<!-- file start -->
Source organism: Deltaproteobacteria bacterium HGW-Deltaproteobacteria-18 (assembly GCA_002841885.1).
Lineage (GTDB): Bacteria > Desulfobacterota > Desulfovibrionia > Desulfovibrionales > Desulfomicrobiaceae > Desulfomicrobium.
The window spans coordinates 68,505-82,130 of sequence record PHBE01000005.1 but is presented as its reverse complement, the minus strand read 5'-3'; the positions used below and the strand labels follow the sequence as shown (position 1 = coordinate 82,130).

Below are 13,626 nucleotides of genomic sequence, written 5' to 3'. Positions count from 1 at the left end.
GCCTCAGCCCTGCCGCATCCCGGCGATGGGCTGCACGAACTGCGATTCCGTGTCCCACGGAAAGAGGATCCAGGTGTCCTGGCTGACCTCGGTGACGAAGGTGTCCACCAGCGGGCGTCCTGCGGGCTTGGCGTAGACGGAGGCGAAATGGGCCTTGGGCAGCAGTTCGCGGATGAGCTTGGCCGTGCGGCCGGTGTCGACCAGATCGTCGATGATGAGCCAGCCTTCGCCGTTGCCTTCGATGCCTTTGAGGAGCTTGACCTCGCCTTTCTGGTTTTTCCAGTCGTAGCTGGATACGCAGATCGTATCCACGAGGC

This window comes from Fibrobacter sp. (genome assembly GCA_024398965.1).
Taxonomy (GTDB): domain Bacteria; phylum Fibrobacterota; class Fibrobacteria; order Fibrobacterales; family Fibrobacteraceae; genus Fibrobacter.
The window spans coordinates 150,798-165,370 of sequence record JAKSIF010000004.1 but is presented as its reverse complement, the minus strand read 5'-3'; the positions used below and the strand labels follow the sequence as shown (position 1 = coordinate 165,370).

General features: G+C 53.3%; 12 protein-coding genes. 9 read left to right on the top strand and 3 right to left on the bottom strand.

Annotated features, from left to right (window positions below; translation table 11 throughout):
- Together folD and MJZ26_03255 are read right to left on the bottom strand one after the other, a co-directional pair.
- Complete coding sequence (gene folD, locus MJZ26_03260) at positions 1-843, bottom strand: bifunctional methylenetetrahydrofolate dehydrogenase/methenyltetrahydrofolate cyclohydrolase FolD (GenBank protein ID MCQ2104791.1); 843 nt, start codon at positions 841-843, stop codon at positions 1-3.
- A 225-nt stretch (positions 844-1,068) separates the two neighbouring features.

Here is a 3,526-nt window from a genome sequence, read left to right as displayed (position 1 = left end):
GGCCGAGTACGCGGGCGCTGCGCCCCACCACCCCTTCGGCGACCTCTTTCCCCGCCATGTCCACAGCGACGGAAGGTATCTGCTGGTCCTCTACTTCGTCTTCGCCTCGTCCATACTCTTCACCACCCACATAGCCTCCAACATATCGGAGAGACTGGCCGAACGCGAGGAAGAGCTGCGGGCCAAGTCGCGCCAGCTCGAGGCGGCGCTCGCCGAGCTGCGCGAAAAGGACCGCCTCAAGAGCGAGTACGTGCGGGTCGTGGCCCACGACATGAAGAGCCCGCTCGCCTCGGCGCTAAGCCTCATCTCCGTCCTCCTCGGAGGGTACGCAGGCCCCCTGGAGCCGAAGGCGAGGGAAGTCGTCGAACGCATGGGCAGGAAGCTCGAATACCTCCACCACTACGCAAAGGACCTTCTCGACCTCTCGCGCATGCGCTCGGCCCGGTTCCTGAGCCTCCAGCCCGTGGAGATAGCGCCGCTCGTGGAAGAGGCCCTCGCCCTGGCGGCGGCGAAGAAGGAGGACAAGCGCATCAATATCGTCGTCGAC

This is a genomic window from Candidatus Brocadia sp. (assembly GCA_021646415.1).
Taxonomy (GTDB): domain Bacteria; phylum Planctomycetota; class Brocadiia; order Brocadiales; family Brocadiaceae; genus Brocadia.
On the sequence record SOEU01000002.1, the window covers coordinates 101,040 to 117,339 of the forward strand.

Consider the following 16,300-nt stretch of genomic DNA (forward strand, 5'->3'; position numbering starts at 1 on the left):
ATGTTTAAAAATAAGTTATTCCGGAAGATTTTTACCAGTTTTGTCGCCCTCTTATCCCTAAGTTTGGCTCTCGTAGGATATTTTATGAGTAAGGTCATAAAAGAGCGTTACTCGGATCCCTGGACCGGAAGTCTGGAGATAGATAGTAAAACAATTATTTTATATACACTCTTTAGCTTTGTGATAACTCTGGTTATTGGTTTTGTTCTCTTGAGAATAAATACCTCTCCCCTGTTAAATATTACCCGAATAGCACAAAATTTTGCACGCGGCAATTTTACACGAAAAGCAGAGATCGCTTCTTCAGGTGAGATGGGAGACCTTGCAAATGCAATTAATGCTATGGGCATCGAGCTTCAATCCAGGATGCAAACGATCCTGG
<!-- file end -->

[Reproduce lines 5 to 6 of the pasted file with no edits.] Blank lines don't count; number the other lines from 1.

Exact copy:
GCCTCAGCCCTGCCGCATCCCGGCGATGGGCTGCACGAACTGCGATTCCGTGTCCCACGGAAAGAGGATCCAGGTGTCCTGGCTGACCTCGGTGACGAAGGTGTCCACCAGCGGGCGTCCTGCGGGCTTGGCGTAGACGGAGGCGAAATGGGCCTTGGGCAGCAGTTCGCGGATGAGCTTGGCCGTGCGGCCGGTGTCGACCAGATCGTCGATGATGAGCCAGCCTTCGCCGTTGCCTTCGATGCCTTTGAGGAGCTTGACCTCGCCTTTCTGGTTTTTCCAGTCGTAGCTGGATACGCAGATCGTATCCACGAGGC

This window comes from Fibrobacter sp. (genome assembly GCA_024398965.1).